There are endless names shining through the annals of the Great Game that raged during the 19th century. Most of them are British and a few of them Germans who worked for the East India Company and later the government of India. On the other side of the divide are the names of some Russian stars.
Lost in the glare of these famous personages are not a few ‘natives’ who served British interests in this region. Since that was a time of limited knowledge about the great knot of towering peaks and high passes in the mountainous region comprising the Western Himalayas, Karakoram and Hindu Kush ranges, exploration and map-making was of the utmost imperative.
Natives — Muslims, Hindus and Sikhs — trained in the art of surreptitiously measuring distances, keeping notes and drawing charts were let loose in high Asia. They travelled in the guise of mendicants and pilgrims and were collectively known to their British masters as pundits. Their work supplemented that of British explorers.
Even less known were the munshis (clerks) who travelled with British civil servants, diplomats and explorers. They were rarely mentioned by their employers and are almost entirely forgotten now. Mohan Lal was one such — though were he alive today, he would take serious exception to being labelled a munshi.
In fact, Lal was much more than that; he was a diplomatic officer. From a princely Kashmiri family, Lal was recommended by his father to the civil servant Charles Edward Trevelyan who had a hand in the establishment of the PersianCollege at Delhi. The young Lal was sent there to learn English as a supplement to his fluent Persian. The idea was that he should then be attached to the civil service. Travels in the Panjab, Afghanistan, and Turkistan, to Balk, Bokhara and Herat, and a visit to Great Britain and Germany are Lal’s accounts of his travels, first published in 1846 and now republished.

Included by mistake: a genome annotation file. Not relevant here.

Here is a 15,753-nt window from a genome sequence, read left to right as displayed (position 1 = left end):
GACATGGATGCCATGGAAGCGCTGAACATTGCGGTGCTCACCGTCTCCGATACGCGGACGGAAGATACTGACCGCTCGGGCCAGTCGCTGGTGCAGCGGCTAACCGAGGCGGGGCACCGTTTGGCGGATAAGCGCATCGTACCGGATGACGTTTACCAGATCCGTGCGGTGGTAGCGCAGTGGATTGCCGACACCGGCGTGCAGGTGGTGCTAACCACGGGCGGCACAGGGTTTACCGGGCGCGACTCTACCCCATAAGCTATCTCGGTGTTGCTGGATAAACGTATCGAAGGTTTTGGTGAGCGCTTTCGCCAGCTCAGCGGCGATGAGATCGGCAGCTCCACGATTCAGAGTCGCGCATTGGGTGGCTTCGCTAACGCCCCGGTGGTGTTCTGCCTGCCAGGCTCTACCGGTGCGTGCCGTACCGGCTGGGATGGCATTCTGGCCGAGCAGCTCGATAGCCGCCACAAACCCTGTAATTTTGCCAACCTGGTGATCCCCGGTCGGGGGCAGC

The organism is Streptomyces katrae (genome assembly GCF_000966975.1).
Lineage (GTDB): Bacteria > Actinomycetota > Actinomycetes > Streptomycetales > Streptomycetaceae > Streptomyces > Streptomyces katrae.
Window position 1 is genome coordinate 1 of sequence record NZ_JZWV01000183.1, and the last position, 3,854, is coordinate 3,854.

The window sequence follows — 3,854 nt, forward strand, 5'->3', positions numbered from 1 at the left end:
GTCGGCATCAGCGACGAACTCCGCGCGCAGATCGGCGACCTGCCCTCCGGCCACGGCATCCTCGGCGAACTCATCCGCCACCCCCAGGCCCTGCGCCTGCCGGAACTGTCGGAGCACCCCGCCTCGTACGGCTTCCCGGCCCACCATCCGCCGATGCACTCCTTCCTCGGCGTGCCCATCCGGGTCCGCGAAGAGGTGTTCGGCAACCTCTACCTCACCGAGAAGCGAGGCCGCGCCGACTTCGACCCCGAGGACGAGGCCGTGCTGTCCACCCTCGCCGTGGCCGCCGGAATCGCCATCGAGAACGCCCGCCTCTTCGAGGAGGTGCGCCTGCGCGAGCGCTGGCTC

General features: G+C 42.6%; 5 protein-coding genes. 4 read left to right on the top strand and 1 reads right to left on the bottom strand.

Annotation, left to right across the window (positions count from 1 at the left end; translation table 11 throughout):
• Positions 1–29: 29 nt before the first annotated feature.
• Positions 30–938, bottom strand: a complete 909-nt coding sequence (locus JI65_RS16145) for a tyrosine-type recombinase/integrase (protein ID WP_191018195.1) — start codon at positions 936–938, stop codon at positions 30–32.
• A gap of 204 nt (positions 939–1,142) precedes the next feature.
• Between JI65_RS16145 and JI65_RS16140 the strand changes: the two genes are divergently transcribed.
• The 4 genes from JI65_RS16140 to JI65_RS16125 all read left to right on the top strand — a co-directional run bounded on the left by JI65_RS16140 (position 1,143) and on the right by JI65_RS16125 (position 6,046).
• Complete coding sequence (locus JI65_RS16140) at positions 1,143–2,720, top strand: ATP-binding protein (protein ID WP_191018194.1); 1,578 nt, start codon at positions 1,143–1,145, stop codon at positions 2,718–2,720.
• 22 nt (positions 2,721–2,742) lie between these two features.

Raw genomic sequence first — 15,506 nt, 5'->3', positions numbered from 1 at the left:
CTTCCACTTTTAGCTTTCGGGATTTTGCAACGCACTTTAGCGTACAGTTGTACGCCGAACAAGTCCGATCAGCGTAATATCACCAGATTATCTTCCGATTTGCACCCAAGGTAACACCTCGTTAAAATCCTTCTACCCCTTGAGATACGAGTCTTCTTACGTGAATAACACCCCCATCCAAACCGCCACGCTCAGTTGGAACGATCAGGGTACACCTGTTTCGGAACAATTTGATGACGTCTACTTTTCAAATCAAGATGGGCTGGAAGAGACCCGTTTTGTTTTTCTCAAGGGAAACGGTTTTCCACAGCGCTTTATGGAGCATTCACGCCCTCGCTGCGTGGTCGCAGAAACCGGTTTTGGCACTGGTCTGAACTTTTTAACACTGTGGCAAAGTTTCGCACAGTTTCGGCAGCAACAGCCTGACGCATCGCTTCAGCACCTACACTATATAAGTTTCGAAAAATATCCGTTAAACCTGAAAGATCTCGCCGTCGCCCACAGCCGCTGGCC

As the narrative progresses, one realises that Lal was a person of gumption and diplomatic skill with a sharp understanding of human nature. Once done with his education, he was inducted into service and in December 1831 set out on a protracted and meandering journey through Punjab and Afghanistan into Bokhara and Herat. Though he does not state this, his mission, like that of his British co-travellers, none other than Alexander Burnes and Dr James Gerard, was to collect intelligence. This ranged from economic and commercial to geographical and military matters. In the 500-plus pages, Lal only once lets on about his map-making ability, though in Afghanistan he keeps an eye open for the military strength of the various forts and the passes that can or cannot be negotiated by artillery.
Lal comes across as an elegant person who was appalled by having to travel as a poor man in ragged clothes in order to avoid being robbed. This was a very real threat after crossing the SulemanMountains into Afghanistan. No journey between any two points was free of the fear of lurking robbers. If it was not outright armed robbery, it was the arbitrary levying of custom duties. And those who practiced neither, kidnapped the young and the old to be sold into slavery.